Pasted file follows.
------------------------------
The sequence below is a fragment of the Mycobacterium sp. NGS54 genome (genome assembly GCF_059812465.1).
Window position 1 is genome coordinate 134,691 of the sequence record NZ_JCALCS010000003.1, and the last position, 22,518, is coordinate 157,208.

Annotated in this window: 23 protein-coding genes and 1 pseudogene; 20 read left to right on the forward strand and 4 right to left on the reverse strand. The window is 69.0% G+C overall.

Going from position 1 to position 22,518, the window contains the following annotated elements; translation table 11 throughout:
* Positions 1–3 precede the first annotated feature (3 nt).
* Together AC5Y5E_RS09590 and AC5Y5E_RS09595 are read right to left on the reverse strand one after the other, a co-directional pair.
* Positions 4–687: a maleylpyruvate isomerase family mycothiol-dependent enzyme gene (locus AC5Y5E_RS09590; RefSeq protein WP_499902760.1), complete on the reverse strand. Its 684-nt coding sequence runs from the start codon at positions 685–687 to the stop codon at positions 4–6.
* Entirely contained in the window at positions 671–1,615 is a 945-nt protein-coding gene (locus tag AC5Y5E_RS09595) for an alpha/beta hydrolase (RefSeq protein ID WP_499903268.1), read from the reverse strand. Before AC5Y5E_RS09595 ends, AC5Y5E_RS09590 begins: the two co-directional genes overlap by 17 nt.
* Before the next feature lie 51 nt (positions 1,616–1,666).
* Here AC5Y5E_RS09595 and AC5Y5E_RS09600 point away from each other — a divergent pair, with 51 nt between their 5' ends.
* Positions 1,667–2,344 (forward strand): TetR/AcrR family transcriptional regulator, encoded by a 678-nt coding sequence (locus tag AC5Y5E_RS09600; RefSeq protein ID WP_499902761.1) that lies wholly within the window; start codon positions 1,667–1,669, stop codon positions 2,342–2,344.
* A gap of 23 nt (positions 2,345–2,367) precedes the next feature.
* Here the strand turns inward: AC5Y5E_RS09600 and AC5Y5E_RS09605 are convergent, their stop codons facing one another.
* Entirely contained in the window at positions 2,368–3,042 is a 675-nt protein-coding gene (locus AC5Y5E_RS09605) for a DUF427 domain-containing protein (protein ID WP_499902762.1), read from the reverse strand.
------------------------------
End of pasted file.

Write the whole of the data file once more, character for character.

The sequence below is a fragment of the Mycobacterium sp. NGS54 genome (genome assembly GCF_059812465.1).
Window position 1 is genome coordinate 134,691 of the sequence record NZ_JCALCS010000003.1, and the last position, 22,518, is coordinate 157,208.

Annotated in this window: 23 protein-coding genes and 1 pseudogene; 20 read left to right on the forward strand and 4 right to left on the reverse strand. The window is 69.0% G+C overall.

Going from position 1 to position 22,518, the window contains the following annotated elements; translation table 11 throughout:
* Positions 1–3 precede the first annotated feature (3 nt).
* Together AC5Y5E_RS09590 and AC5Y5E_RS09595 are read right to left on the reverse strand one after the other, a co-directional pair.
* Positions 4–687: a maleylpyruvate isomerase family mycothiol-dependent enzyme gene (locus AC5Y5E_RS09590; RefSeq protein WP_499902760.1), complete on the reverse strand. Its 684-nt coding sequence runs from the start codon at positions 685–687 to the stop codon at positions 4–6.
* Entirely contained in the window at positions 671–1,615 is a 945-nt protein-coding gene (locus tag AC5Y5E_RS09595) for an alpha/beta hydrolase (RefSeq protein ID WP_499903268.1), read from the reverse strand. Before AC5Y5E_RS09595 ends, AC5Y5E_RS09590 begins: the two co-directional genes overlap by 17 nt.
* Before the next feature lie 51 nt (positions 1,616–1,666).
* Here AC5Y5E_RS09595 and AC5Y5E_RS09600 point away from each other — a divergent pair, with 51 nt between their 5' ends.
* Positions 1,667–2,344 (forward strand): TetR/AcrR family transcriptional regulator, encoded by a 678-nt coding sequence (locus tag AC5Y5E_RS09600; RefSeq protein ID WP_499902761.1) that lies wholly within the window; start codon positions 1,667–1,669, stop codon positions 2,342–2,344.
* A gap of 23 nt (positions 2,345–2,367) precedes the next feature.
* Here the strand turns inward: AC5Y5E_RS09600 and AC5Y5E_RS09605 are convergent, their stop codons facing one another.
* Entirely contained in the window at positions 2,368–3,042 is a 675-nt protein-coding gene (locus AC5Y5E_RS09605) for a DUF427 domain-containing protein (protein ID WP_499902762.1), read from the reverse strand.